Q&A With "Chin" Author Larry McShane

Larry McShane covers the Mafia, among other things, for the New York Daily News; he authored a book about Vincent "The Chin" Gigante that is available now.

Chin: The Life and Crimes of Mafia Boss Vincent Gigante will be available on May 31. (McShane also had a hand in writing Ralph Natale's memoirs, as noted, which is due for release next year but is already available for preorder in the U.K. The title, Lost Lives and Forgotten Vows: The Ralph Natale Story, may change, as the book's publisher noted.)

 Chin: The Life and Crimes of Mafia Boss Vincent Gigante is the first book dedicated solely to The Chin.
First biography of the Oddfather


McShane's Gigante offering is a welcomed addition to Mafia-related nonfiction, and since it is the first book dedicated solely to The Chin, it fills a huge void as well. Previously, Selwyn Raab's Five Families: The Rise, Decline, and Resurgence of America's Most Powerful Mafia Empires included details of Gigante's reign as part of its overview of the New York Mafia. Gigante's daughter also has written a memoir about her father, The Godfather's Daughter: An Unlikely Story of Love, Healing, and Redemption.


I caught up with McShane a couple of weeks ago and am posting this much later than I intended. I know VICE has published a very similar story recently, but I believe mine covers somewhat different ground. In fact, Larry dropped one tantalizing morsel definitely worth a follow-up. See if you can find it in the Q&A. I was initially going to work it into this story but decided it would needlessly hold up the Q&A to which Mr. McShane kindly dedicated his time.

Thanks, Larry!


So how did you start covering the Mafia for the Daily News?

I joined the Daily News in 2007, after working for The Associated Press in 1980. I was born in the city, up in Inwood, and worked mostly in New York City (with a one-year stint in Baltimore, 1983, and one year with AP as a national writer, 1998). I grew up reading the News, which was always filled with tales of the mob –Don Vito Genovese, Tommy Ryan, Crazy Joey Gallo – so that’s where my initial interest was piqued. I was working on the December 1985 night when Big Paul Castellano was gunned down outside Spark’s Steakhouse, and was sent to the scene – incredible, like a movie set, except with two dead bodies in the middle of East 46th St. And that, of course, started a busy stretch of mob stories, with Gotti and Gigante, the Comission trial, the big-name Mafia turncoats like Gravano and Al D’Arco. Lots of high-profile mob trials, too.


What led to you writing the Chin book?

I landed on Gigante as the topic for a book because I covered him for so long – I was at his trial in ’97 to see Gravano testify, and I was there when he pleaded out six years later. Plus the story is so good – the guy wandering Greenwich Village in his robe and slippers. The whole thing struck me as very cinematic, the Oddfather and “The Godfather.” Plus I was surprised that nobody had written a book about him.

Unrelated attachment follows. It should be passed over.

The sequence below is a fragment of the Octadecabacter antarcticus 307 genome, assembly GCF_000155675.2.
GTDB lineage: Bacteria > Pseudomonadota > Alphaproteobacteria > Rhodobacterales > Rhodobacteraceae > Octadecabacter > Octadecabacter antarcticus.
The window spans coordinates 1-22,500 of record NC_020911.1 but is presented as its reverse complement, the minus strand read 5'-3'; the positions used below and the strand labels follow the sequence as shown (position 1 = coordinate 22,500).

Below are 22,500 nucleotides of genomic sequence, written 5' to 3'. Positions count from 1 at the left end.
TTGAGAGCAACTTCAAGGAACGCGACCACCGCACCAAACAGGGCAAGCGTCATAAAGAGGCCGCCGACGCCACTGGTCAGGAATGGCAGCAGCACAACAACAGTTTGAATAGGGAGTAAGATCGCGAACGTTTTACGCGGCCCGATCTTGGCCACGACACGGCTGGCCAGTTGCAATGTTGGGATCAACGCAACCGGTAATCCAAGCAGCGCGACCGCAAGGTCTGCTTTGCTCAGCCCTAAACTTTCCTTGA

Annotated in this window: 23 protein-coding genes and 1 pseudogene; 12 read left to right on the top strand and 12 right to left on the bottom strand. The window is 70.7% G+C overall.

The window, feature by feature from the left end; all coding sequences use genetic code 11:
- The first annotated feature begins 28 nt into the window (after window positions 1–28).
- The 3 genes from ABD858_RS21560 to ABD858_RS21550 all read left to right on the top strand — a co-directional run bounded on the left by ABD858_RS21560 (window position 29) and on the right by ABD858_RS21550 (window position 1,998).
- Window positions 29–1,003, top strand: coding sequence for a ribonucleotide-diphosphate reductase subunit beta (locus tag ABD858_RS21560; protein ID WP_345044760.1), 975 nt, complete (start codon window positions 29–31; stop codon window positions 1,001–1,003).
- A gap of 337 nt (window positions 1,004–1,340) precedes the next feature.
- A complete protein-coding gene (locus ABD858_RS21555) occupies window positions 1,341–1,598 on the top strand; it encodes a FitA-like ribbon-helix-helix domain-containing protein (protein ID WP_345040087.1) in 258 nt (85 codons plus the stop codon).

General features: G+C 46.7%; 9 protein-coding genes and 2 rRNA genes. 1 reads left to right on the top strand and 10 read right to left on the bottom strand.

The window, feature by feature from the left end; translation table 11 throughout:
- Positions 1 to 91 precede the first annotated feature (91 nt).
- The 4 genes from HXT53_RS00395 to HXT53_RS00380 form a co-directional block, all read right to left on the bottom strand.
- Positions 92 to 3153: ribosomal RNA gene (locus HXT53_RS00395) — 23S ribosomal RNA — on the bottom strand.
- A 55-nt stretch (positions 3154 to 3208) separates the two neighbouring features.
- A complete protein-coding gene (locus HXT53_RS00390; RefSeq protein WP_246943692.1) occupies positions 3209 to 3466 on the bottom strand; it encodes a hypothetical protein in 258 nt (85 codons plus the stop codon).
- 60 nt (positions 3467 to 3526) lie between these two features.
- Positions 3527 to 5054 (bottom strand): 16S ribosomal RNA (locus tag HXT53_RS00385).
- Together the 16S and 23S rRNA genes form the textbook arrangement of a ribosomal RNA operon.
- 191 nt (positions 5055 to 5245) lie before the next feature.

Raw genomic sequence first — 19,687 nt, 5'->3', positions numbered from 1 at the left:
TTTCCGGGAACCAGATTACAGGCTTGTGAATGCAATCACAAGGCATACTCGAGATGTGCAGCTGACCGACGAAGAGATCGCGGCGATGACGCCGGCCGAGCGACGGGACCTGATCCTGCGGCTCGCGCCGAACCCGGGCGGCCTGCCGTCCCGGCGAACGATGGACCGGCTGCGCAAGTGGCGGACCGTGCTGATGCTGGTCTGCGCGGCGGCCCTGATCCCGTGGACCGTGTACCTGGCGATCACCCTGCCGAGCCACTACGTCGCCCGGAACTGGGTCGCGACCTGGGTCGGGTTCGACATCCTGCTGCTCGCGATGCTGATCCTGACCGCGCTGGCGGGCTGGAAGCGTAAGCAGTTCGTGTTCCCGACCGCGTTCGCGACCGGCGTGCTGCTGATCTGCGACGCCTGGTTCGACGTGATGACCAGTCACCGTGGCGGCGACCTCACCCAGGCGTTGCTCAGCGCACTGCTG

John Pritchard, head of the FBI Genovese Squad, said the family benefited from true loyalty to the Chin – the guys around him... were people he knew and trusted.  
The feds considered and rejected trying to put a “Donnie Brasco” in the Genovese family ...



How difficult was the research? Any details you could offer on where the gold was -- any particular trial transcript or informant's 302s?

The research wasn’t as difficult as I feared. I FOIAed Chin’s FBI file, along with his file from the Bureau of Prisons. The prison folks sent along 4,000 pages, dating back to his 1960s incarceration on the drug bust with Genovese, and it was filled with all sorts of good stuff – for example, his interview with prison officials upon arrival at Lewisburg, where Chin talked about growing up in the Village, among other things. I also spent a full day going through clippings at the Daily News morgue, and found some interesting nuggets along with lots of details on the Costello hit attempt and other far less-notorious incidents. The FBI file had a great story about the feds banging on the door of Chin’s brother Pat, looking for the mobster. Turns out Chin was inside, and he put on the crazy act for the two stunned agents. Most of the informant stuff came out at trial.


Tell us something the average mob aficionado doesn't already know about Gigante.

No one is sure where the crazy act came from, but the first time the Chin ever used a mental health dodge was to skip out on an October 1964 meeting with his parole officer after getting out of Lewisburg. Gigante had his lawyer call to say the Chin was in a “markedly nervous state” – and it worked. By 1970, he was checking himself into a Westchester County psychiatric facility on an almost annual basis. The street theater followed a few years later, and became Gigante’s go-to ruse in public. From small things ,,,